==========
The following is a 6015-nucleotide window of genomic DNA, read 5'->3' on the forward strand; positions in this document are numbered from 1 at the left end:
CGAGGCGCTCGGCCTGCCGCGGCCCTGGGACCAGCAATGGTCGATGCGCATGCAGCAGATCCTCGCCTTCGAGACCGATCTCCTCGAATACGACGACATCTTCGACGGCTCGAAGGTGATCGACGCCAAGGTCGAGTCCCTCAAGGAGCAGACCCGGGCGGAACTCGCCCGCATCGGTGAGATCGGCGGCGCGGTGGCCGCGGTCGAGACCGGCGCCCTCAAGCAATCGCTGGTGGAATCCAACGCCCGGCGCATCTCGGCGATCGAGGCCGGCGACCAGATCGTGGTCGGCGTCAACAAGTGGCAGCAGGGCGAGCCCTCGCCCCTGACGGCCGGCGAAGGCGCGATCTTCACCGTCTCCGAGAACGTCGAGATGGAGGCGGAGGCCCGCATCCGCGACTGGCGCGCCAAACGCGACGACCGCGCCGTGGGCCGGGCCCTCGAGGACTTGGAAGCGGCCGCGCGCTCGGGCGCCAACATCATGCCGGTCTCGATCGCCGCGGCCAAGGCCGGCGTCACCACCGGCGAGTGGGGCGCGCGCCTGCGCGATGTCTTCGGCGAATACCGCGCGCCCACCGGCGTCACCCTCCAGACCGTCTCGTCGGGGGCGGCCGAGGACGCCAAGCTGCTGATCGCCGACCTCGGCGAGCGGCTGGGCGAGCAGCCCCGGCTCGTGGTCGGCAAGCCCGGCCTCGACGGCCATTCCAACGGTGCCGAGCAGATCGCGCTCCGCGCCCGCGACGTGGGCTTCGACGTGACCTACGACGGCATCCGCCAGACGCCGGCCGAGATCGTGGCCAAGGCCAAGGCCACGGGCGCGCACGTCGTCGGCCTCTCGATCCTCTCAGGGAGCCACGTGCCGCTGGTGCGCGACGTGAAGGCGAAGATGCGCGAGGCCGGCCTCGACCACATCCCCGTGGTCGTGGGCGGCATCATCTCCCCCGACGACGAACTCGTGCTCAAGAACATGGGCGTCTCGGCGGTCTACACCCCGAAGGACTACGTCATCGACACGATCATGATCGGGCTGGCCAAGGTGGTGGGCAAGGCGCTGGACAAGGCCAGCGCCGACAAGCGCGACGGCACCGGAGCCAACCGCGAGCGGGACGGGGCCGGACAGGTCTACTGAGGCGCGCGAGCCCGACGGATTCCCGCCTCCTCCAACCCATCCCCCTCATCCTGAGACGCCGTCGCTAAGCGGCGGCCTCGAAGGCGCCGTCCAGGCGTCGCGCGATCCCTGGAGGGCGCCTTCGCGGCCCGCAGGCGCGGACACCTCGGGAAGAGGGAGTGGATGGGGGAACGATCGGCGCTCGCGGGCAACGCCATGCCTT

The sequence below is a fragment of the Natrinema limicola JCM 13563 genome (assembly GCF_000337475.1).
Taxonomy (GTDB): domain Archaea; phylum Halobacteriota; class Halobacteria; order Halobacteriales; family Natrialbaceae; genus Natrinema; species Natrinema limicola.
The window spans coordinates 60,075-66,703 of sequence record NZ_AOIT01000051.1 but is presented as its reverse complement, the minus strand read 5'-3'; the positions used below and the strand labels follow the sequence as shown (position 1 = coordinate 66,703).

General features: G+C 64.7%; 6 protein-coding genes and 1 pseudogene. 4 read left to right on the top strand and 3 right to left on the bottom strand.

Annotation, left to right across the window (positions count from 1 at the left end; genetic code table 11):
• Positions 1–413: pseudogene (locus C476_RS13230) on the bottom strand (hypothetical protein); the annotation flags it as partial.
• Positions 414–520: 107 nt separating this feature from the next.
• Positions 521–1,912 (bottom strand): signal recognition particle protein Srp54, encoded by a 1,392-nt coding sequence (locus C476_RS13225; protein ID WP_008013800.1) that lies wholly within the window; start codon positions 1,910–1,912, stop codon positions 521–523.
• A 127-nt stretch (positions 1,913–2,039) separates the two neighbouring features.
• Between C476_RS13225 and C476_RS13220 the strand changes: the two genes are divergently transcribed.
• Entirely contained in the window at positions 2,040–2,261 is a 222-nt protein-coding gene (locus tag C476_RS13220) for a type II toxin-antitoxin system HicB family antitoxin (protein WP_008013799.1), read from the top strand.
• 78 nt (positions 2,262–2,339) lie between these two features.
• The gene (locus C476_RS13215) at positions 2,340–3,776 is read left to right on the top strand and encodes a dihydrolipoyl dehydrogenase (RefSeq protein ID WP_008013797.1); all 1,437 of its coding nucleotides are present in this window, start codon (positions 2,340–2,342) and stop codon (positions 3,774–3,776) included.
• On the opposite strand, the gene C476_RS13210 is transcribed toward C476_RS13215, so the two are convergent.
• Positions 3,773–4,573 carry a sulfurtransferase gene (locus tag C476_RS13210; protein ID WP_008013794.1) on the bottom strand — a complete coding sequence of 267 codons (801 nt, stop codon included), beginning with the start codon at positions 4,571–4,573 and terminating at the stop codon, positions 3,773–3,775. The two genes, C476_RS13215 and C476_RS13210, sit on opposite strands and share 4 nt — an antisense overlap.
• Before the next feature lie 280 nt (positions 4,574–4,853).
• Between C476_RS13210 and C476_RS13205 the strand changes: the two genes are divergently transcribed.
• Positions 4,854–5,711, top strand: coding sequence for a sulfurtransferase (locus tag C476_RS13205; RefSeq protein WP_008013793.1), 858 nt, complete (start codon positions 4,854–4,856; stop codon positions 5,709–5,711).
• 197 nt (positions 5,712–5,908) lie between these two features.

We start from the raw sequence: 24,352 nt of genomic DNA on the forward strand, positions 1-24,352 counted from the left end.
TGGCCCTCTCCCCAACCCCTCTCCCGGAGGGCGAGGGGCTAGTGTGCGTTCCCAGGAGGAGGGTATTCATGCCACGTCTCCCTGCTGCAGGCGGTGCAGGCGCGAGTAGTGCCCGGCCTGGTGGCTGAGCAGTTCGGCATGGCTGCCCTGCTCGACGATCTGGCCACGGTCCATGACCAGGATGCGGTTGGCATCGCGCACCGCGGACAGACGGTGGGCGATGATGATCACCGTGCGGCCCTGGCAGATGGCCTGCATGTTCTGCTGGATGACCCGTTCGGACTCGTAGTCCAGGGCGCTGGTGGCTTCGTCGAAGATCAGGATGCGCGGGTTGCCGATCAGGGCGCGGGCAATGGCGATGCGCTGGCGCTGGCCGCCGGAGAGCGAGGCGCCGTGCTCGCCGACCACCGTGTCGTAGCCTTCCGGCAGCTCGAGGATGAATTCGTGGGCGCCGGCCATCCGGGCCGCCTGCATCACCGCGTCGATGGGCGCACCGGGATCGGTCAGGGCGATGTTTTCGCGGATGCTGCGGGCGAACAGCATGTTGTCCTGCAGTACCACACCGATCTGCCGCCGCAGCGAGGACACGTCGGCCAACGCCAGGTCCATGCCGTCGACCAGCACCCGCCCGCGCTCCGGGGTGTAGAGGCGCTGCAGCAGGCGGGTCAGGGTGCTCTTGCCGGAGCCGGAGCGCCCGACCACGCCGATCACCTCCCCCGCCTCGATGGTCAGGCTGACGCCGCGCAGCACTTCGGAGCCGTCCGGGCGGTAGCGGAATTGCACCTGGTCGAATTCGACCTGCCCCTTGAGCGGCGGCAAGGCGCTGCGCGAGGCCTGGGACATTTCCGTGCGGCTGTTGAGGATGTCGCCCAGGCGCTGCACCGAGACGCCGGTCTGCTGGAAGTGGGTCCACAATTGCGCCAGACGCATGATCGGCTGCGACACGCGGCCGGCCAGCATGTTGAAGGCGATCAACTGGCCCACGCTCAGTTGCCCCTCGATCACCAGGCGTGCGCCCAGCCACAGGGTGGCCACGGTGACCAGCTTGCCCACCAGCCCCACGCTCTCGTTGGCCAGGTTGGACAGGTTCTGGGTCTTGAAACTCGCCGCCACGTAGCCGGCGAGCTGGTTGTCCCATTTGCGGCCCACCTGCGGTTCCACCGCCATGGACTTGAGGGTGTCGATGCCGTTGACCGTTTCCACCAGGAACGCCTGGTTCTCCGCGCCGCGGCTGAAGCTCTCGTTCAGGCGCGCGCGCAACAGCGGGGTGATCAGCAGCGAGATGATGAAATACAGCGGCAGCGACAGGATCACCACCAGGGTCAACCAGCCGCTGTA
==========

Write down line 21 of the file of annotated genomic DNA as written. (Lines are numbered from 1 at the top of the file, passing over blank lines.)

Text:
• 197 nt (positions 5,712–5,908) lie between these two features.